Baylor holds annual Concerto Competition

Pianist, Cezary Karwowski, wins Baylor's concerto competition by playing Chopin's Piano Concerto No. 2 in F Minor. Photo courtesy of Baylor University

By Luke Araujo | Staff Writer

Baylor’s Concerto Competition is an annual gathering of some of the best and brightest musicians Baylor has to offer. The winner of this year’s competition was Grażyna and Kiejstut Bacewicz Academy graduate Cezary Karwowski, 23, from Łódź, Poland. Karwowski’s winning concerto performance was Piano Concerto No. 2 in F Minor by Frederic Chopin.

In the competition, contestants are expected to play “a complete solo concerto with orchestra, chamber orchestra,” or “a substantial work for solo instrument and orchestra, chamber orchestra or wind ensemble.” These contestants are split into five divisions: strings and harp, brass, woodwind, piano and organ and percussion. The length of each concerto must be between 12 and 40 minutes.

Karwowski, who has played the piano for 16 years, said he had to ramp up the amount of practice he did to prepare for the competition.

I usually practice at least five or six hours every day,” Karwoski said. “I still have to keep my playing on a good level, and I have had so much playing to do, so I practice a lot. But before the contest I had to practice a lot more than usual.

As a part of the competition, Karwowski had to advance through two rounds. The first round was the piano division, and the second round consisted of all the finalists.

“I’m really pleased and excited I got to play,” Karwowski said. “I played my favorite piano concerto and by my favorite composers. I’m very excited by the idea and future of playing a concerto here in the States.”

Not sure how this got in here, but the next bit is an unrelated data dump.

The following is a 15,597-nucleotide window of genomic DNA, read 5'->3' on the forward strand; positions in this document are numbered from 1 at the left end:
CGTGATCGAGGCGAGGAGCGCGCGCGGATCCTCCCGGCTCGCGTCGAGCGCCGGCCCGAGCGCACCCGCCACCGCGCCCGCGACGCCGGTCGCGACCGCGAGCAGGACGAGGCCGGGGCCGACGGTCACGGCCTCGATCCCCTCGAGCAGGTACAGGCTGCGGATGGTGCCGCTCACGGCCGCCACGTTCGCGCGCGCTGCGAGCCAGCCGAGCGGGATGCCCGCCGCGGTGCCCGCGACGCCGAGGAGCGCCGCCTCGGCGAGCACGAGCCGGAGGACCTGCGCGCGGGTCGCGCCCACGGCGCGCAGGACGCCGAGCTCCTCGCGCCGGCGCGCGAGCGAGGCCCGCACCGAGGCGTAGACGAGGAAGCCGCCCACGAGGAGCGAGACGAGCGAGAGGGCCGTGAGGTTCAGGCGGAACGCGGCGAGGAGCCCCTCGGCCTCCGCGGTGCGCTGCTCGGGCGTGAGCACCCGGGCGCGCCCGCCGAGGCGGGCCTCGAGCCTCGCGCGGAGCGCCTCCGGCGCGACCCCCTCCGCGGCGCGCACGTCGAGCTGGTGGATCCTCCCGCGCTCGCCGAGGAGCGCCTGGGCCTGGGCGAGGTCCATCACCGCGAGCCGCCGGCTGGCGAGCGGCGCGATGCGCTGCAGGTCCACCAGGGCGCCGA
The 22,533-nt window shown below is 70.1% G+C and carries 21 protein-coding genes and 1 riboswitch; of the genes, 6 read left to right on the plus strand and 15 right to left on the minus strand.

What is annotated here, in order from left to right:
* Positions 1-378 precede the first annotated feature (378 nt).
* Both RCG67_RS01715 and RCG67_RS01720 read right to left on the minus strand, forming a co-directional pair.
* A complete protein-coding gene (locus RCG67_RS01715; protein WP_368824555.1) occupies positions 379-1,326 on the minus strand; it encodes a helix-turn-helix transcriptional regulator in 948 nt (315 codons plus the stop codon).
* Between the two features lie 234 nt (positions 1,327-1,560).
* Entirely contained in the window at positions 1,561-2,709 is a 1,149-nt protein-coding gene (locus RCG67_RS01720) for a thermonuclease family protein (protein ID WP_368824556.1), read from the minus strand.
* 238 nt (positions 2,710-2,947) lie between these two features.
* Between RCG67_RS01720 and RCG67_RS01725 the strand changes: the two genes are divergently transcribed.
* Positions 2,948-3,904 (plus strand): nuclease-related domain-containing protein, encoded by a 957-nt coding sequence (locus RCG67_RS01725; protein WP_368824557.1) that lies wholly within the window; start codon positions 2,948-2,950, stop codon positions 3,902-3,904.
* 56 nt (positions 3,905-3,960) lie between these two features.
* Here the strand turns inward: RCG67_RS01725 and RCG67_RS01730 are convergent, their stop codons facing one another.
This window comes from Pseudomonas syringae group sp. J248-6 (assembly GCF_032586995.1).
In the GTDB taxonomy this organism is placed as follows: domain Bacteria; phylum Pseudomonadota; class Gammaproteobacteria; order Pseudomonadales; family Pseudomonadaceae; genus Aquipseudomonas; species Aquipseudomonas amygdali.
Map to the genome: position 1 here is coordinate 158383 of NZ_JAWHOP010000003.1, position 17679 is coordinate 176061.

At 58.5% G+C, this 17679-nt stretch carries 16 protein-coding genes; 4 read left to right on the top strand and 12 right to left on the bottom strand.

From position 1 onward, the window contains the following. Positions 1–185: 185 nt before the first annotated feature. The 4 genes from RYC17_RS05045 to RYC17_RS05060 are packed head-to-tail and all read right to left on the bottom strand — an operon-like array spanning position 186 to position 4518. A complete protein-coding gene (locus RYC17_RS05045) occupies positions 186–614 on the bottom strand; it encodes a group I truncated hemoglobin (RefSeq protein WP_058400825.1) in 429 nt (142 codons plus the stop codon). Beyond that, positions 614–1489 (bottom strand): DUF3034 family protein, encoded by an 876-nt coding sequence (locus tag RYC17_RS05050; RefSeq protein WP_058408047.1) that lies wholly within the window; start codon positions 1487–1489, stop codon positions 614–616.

As contestants are expected to play their concerto with an accompanying orchestra, Baylor contestants practice with the Baylor Symphony Orchestra to prepare for the day of the competition.

Stephen Heyde, director of the Baylor Symphony Orchestra, said it is a great honor to play as a soloist with the orchestra.

“It’s a very unique and rare opportunity to play with any orchestra,” Heyde said. “Every serious musician plays concertos, but usually they play them with a piano accompaniment. You just don’t get the color, the sweep, the power and the majesty of what the composer really wrote. So, the opportunity to play it with an actual orchestra is very significant.

Heyde said that because of COVID-19, the competition finalists of previous years will return to play again to make up for the lack of an orchestra in 2020. The winner of this year’s concerto competition will play next year under normal circumstances.

“There was a full year where we didn’t have an orchestra at all because of COVID,” Heyde said. “In March of this year, we’re going to feature the winner from 2020. She will come back to campus to play. We will have rehearsed the piece without her, and then have about two rehearsals with her.

The next concerto competition is expected to be held in 2023.

Being a test of one’s ability, the concerto competition asks its contestants to master several skills to make it through to the end.

“It tests them in their musicality, it tests them in their technique,” Heyde said. “Concertos always are designed to showcase the talents of a player. If you’re going to showcase something, you need a piece that demonstrates that a player has a great sound, technique, can play notes fast, and can play whatever the requirements of the piece are.”